How technology is helping elderly Saudis reach out
A growing number of the Kingdom’s elderly are embracing technology
A large number of grandparents in Saudi Arabia often find themselves alone even when they are surrounded by family members.
When younger members of the family are so engrossed with their smartphones that they rarely pay attention at family gatherings or bother to interact with others, grandparents find themselves in an increasingly shrinking pool of people who still prefer the traditional mode of face-to-face human interaction.
Al-Riyadh daily reports on how a growing number of the Kingdom’s elderly are embracing technology and trying to catch up with the times.
Al-Jawhrah Al-Omairi works in the private sector and while she supports the elderly in their drive to embrace technology, she criticized its misuse.
“It is a beautiful thing to see elderly women compete over who has the latest cell phone. The downside is that most use them to engage in idle chitchat.
Today, our grandmothers make voice and video calls to gossip about neighbors or other relatives. It’s wrong to use technology in this way.
The voice and video features are good for mothers whose sons or daughters are away in another country. Such features help mothers keep in touch with and see their children,” Al-Omairi said.
Omniah Al-Harbi, a high school student, said she noticed that her grandmother gets bored at family gatherings because the topic of conversation is often about cell phones or iPads.
When Al-Harbi suggested that everyone in the family pool money together and buy their grandmother the latest smart phone, everyone laughed at her.
“They thought that my grandmother wouldn’t be able to learn how to use such advanced devices because she is illiterate,” she said.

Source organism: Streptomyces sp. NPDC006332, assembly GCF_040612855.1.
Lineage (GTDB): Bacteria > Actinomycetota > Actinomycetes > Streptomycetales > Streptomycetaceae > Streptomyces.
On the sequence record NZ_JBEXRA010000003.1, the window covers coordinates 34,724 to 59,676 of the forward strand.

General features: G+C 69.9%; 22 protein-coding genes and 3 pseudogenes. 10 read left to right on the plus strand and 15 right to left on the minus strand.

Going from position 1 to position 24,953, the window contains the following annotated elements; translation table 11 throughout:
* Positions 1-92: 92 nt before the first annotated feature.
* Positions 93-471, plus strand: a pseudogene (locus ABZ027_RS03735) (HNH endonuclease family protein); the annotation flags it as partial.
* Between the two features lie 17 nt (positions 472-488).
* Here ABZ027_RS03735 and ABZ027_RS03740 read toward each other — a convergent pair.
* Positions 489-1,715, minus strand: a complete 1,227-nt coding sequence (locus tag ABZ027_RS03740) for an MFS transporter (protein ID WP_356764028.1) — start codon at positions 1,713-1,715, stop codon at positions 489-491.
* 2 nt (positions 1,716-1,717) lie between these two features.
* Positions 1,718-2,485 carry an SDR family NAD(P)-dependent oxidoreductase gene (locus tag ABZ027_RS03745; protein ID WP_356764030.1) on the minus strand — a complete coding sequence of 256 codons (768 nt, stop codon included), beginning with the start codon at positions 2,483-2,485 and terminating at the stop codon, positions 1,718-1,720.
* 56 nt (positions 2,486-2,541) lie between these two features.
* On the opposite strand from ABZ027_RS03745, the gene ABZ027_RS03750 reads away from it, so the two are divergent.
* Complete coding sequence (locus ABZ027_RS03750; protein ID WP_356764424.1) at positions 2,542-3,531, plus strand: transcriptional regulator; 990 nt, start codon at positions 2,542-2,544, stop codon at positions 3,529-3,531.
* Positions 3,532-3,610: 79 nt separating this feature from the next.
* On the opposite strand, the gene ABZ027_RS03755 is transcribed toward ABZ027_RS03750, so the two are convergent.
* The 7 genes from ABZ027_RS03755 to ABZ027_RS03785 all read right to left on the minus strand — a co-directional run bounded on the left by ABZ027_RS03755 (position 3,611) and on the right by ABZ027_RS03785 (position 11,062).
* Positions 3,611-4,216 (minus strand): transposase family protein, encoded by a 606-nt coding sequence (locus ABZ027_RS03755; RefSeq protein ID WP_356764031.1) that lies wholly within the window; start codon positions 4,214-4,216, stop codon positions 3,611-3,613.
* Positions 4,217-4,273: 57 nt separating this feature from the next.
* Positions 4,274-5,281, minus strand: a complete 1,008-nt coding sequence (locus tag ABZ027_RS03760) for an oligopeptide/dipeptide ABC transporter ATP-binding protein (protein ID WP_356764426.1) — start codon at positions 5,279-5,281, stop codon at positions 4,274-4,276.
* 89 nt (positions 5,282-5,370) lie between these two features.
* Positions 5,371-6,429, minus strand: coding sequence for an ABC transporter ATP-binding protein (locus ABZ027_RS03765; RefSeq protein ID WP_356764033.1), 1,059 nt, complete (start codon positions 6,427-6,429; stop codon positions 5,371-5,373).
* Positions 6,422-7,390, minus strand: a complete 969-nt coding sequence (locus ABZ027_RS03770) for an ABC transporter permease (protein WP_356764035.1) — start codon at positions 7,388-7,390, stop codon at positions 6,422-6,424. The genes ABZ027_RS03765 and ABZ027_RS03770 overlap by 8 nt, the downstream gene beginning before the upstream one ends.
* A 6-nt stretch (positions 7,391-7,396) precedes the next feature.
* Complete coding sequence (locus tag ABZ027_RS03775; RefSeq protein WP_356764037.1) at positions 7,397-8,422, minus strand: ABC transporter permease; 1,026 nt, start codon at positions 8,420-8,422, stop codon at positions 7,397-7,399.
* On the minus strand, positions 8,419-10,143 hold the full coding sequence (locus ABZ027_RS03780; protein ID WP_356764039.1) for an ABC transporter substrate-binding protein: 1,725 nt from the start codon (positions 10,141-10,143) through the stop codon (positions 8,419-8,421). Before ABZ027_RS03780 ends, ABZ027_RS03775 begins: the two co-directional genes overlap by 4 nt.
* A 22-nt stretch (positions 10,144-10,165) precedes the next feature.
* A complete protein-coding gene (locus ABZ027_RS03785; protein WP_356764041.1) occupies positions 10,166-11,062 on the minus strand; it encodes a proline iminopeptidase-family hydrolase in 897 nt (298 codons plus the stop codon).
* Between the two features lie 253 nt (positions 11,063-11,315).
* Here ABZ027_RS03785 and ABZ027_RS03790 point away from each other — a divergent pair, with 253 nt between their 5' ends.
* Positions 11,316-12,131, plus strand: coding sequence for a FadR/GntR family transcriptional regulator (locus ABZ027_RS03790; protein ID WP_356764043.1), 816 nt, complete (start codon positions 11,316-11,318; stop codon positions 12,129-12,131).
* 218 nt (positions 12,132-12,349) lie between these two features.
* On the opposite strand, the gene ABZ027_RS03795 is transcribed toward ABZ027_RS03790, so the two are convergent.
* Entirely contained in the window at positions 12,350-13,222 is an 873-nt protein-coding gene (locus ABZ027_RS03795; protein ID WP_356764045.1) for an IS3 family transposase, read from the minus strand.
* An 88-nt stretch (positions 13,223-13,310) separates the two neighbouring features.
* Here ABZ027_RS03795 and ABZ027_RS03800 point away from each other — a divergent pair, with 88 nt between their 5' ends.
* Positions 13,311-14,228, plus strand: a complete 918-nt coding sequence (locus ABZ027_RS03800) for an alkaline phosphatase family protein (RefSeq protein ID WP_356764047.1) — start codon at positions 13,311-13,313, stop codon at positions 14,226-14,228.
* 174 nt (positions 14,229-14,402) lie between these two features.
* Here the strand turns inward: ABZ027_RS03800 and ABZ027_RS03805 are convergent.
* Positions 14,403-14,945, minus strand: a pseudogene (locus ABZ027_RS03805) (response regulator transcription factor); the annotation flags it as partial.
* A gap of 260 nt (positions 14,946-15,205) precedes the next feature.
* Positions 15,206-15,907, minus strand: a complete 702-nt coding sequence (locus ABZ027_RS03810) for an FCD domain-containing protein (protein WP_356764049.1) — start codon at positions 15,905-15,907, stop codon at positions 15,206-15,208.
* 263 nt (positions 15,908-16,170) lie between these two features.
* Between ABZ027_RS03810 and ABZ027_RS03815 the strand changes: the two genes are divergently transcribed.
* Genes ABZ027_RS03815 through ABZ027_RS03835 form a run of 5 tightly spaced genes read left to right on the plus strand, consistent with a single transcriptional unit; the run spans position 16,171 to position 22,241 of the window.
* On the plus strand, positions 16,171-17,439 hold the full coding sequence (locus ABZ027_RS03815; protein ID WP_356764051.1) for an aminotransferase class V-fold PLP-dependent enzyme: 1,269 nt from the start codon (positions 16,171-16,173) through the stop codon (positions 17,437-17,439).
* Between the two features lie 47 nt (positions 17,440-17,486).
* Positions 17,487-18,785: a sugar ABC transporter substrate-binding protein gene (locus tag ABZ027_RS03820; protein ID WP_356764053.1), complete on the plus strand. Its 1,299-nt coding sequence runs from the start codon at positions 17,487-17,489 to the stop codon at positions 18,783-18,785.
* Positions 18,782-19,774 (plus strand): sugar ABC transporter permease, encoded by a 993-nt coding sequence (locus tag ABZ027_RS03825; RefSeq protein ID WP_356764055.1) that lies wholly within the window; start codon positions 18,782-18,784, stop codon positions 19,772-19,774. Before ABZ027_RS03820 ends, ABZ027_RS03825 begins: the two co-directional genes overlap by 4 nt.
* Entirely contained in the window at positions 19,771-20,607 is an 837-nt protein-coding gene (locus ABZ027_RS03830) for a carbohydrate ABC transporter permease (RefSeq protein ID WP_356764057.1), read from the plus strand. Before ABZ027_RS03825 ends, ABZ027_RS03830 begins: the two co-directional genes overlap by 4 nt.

Undeterred, Al-Harbi got her grandmother a new cell phone, downloaded WhatsApp, the popular instant messaging app, and taught her how to send voice messages.
No cell phones
College student Al-Hanouf Saad said her grandmother is very strict about the use of cell phones at family gatherings.
“In my grandmother’s house, no one can use the cell phone during our gatherings. She doesn’t allow it.
Family members spend their time talking to one another without even looking at or checking their cell phones for any missed calls or unread messages,” Saad said, while adding that her grandmother refuses to learn how to make video calls or use popular messaging apps.
Latifah Al-Hamad, a family counselor, said most children today are hooked to using modern devices such as smartphones and tablet computers.
The older generation, however, feel lonely and alienated. “Some grandmothers have given up on learning how to use these devices while others decided to take a step into this world and keep up with the latest developments.
Many grandmothers who entered this world are enjoying their time watching videos and killing boredom. Most of all, they are happy because they can stay in touch and keep up with their grandchildren,” she said.
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